Flight Schools Need To Adapt To Younger Generations

Picture via EAA Chapter 113

Presenters at the Flight School Association of North America (FSANA) ninth annual Operators Conference address a paradox in the industry concerning younger generations.

Picture via EAA Chapter 113

Two staggering, and conflicting, statistics are well known to flight school operators. The number of pilots needed by the aviation industry in the next few years is incredibly high, and yet the number of students that actually complete flight training is incredibly low.

“Over the next two decades, 87 new pilots will need to be trained and ready to fly a commercial airliners every day in order to meet our insatiable demand to travel by air,” said Jon Ostrower in CNN Money. At the same time, AOPA and General Aviation News report that 80% of students who begin flight training never complete it.

Brian Lewis of Wolfhound Interactive, Pamela Olson of King Schools, and Mark Leeper of Flight Schedule Pro addressed the issue in a General Session at the Flight School Association of North America (FSANA) Operator’s Conference.

“Young people will overcome a lot of obstacles to complete their flight training,” said Leeper. “They find ways to finance their education, they don’t have a problem with the rigorous course materials and regulatory requirements and check rides, they often willingly overcome many challenges because aviation is something that people get very passionate about.” he said.

It’s no surprise that their biggest concern is often money. They knew the cost of the program before they started, but what they are uneasy about is whether they will complete the program on time with the amount of money they have budgeted, or have financing for.

The amount of time and training required for a flight student to master a skill can vary based on his or her ability to perform certain tasks to the satisfaction of an instructor or examiner. At $200-270 an hour, (which pays for the plane, instructor and fuel) a delay can really add up. Adding to the uncertainty and complexity is the fact that most flight students have multiple instructors who may interpret the course materials differently.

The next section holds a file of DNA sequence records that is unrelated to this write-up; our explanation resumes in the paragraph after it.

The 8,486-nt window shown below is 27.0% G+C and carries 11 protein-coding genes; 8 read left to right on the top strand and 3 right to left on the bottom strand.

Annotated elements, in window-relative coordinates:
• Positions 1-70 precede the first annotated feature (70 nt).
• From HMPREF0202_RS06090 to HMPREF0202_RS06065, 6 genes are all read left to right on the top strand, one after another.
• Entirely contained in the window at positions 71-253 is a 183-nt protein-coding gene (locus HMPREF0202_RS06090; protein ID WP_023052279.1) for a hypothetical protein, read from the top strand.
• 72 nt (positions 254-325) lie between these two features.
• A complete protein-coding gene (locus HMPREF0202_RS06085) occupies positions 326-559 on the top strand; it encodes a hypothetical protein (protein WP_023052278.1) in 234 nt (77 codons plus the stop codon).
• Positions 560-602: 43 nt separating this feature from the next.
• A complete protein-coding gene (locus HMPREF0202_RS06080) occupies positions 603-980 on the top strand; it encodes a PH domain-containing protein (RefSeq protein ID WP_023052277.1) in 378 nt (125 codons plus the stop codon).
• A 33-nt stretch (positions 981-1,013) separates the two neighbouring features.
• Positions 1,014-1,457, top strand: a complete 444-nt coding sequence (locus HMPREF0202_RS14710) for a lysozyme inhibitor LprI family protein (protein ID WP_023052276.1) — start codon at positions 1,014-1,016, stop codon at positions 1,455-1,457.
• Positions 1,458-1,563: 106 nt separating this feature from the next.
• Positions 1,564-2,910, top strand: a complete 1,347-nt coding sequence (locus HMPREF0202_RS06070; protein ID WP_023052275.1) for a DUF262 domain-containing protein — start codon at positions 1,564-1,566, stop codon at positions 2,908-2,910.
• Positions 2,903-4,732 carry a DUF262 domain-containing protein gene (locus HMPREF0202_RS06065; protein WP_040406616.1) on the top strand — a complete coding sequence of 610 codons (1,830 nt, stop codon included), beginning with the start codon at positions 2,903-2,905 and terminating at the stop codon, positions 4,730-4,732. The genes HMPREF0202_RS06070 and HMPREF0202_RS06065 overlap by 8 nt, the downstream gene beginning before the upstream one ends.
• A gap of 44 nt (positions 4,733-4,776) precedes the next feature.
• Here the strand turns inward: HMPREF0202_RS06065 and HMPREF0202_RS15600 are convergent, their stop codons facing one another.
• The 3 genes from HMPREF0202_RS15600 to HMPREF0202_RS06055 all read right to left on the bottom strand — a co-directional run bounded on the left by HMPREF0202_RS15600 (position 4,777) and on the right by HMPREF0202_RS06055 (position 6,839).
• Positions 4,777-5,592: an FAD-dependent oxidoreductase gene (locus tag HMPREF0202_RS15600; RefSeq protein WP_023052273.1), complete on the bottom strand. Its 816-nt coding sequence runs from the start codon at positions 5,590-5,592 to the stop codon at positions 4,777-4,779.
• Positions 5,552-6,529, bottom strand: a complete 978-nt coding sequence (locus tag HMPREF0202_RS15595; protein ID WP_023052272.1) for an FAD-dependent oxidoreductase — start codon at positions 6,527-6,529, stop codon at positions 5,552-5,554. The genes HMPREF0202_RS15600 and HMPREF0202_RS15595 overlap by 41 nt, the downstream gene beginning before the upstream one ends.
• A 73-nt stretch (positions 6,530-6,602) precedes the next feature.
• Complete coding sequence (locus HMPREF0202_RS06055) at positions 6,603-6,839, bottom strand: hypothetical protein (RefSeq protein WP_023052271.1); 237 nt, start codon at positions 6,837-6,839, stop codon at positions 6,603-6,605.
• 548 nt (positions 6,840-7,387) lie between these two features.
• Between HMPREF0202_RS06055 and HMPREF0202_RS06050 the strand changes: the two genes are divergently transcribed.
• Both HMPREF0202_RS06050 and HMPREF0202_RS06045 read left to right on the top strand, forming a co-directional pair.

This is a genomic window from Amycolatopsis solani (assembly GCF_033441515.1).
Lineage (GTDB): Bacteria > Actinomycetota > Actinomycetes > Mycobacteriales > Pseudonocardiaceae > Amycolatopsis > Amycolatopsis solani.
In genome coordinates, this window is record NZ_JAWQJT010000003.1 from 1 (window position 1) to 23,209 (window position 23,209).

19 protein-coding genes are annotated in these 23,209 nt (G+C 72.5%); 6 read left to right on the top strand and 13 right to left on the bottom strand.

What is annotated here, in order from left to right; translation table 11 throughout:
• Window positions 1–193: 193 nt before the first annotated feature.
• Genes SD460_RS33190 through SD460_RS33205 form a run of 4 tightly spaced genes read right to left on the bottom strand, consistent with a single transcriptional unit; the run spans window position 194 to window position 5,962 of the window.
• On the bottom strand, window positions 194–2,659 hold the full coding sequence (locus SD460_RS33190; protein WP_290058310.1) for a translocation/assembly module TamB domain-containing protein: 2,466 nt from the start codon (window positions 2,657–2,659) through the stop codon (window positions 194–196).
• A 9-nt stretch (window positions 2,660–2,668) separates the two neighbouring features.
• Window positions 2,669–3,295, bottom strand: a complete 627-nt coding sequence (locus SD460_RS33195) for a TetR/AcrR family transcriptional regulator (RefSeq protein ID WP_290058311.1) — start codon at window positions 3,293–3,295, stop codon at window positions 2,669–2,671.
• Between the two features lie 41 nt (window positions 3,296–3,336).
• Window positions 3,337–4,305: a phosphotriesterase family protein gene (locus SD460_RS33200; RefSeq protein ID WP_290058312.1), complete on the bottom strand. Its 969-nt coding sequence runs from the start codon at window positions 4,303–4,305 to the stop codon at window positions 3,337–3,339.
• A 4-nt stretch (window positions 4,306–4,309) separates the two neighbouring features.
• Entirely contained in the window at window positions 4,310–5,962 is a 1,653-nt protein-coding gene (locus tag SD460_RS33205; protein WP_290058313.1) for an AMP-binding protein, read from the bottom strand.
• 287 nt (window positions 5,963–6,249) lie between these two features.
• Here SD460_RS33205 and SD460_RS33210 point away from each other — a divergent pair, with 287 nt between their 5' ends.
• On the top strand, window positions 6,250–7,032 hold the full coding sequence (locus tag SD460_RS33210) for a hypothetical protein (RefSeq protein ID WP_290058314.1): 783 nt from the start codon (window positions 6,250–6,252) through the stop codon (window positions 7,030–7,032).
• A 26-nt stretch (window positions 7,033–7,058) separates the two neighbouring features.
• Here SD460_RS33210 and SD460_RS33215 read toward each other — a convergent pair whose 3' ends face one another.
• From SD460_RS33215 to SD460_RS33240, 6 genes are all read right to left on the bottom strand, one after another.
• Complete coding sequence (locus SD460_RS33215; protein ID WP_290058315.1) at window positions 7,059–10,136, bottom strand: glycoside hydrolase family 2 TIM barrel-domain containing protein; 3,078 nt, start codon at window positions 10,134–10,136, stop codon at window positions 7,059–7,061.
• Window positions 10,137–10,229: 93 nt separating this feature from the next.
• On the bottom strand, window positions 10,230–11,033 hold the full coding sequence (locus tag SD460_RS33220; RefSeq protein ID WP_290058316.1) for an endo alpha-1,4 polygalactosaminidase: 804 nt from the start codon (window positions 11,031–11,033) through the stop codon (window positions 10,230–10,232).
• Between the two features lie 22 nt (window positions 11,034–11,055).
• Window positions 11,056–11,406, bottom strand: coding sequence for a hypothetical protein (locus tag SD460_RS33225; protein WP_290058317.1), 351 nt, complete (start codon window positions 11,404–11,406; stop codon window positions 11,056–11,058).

“Young people have also grown up with everything online. They do their banking, schoolwork, shopping, entertainment, and even their workouts online. My son prides himself on earning most of a bachelor’s degree without ever buying a paper book. So when a flight school doesn’t give them transparency into their training program, they get really frustrated.” He said.

Many business owners fail to grasp how large this cultural shift is, and what it means to them. Consider that colleges are having trouble getting students to football games if the bandwidth in the stadium isn’t good enough. Students would rather stay home where they can use their phones and tablets WHILE they watch the game.

You can work with, or fight against this cultural change, Leeper explained. Flight schools should want their customers and students to be connected and to have complete and transparent information about what they’ve completed, what to study next, and how far they’ve come – it’s an advantage to provide this information online and have students looking to your company for information online and stay connected.

Flight schools can leverage this cultural shift by using standard course materials delivered online, with online scheduling and visual progress indicators. Schools can use programs like Flight Schedule Pro that manage these tasks online so that students, instructors, flight school managers and other stakeholders like parents (who may be paying the bills) and advisors can access records securely while maintaining student privacy.

Other speakers at General Sessions included Bruce McCall of Triad Aviation Academy, Chris Erlanson of Nashville Flight Training and Lisa Campbell of Air-Mods Flight Training Center; all of whom have developed programs for young people (ages 12 and up) following FSANA’s service-marked AeroCamp model, designed to provide much-needed visibility to young people, who have few opportunities to engage with aviation. Presented as a STEM-focused educational opportunity, students and parents are embracing aviation.

This article was originally released as part of the February 14, 2018 edition of FSANA’s monthly online newsletter.

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